Please use this identifier to cite or link to this item:
|Title:||Emerging membrane technologies developed in NUS for water reuse and desalination applications: Membrane distillation and forward osmosis|
|Authors:||Teoh, M.M. |
Hollow fiber membranes
|Citation:||Teoh, M.M.,Wang, K.Y.,Bonyadi, S.,Yang, Q.,Chung, T.-S. (2011-01). Emerging membrane technologies developed in NUS for water reuse and desalination applications: Membrane distillation and forward osmosis. Membrane Water Treatment 2 (1) : -. ScholarBank@NUS Repository.|
|Abstract:||The deficiency of clean water is a major global concern because all the living creatures rely on the drinkable water for survival. On top of this, abundant of clean water supply is also necessary for household, metropolitan inhabitants, industry, and agriculture. Among many purification processes, advances in low-energy membrane separation technology appear to be the most effective solution for water crisis because membranes have been widely recognized as one of the most direct and feasible approaches for clean water production. The aim of this article is to give an overview of (1) two new emerging membrane technologies for water reuse and desalination by forward osmosis (FO) and membrane distillation (MD), and (2) the molecular engineering and development of highly permeable hollow fiber membranes, with polyvinylidene fluoride (PVDF) and polybenzimidazole (PBI) as the main focuses for the aforementioned applications in National University of Singapore (NUS). This article presents the main results of membrane module design, separation performance, membrane characteristics, chemical modification and spinning conditions to produce novel hollow fiber membranes for FO and MD applications. As two potential solutions, MD and FO may be synergistically combined to form a hybrid system as a sustainable alternative technology for fresh water production.|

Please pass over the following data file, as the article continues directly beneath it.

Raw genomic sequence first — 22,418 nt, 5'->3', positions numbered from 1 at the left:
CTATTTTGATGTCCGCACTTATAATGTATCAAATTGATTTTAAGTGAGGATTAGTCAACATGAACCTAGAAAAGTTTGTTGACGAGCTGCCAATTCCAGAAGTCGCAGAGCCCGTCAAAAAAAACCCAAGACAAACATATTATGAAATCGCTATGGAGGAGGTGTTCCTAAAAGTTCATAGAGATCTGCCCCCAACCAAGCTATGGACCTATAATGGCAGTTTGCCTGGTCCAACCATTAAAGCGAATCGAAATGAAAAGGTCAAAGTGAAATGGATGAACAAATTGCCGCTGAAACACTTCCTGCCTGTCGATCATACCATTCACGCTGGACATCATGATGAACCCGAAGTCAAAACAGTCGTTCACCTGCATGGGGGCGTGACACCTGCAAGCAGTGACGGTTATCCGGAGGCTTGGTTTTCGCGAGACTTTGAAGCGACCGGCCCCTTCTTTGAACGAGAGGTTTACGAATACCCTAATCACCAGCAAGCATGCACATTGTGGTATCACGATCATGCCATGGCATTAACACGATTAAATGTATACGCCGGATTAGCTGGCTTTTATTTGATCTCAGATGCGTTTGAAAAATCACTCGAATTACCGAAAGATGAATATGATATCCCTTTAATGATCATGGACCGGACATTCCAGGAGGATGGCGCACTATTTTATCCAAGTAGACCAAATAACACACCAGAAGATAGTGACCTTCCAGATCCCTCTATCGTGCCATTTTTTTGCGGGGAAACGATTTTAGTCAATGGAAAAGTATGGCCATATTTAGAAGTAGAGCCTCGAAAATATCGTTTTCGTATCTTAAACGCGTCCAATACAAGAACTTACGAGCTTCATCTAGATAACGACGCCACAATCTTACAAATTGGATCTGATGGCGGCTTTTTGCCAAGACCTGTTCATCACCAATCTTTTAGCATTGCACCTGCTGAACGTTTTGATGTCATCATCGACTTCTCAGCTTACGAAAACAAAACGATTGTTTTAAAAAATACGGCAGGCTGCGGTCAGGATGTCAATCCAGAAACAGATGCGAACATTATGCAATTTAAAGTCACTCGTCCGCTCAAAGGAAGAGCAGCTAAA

|Source Title:||Membrane Water Treatment|
|Appears in Collections:||Staff Publications|
Show full item record
Files in This Item:
There are no files associated with this item.
checked on Dec 22, 2018
Items in DSpace are protected by copyright, with all rights reserved, unless otherwise indicated.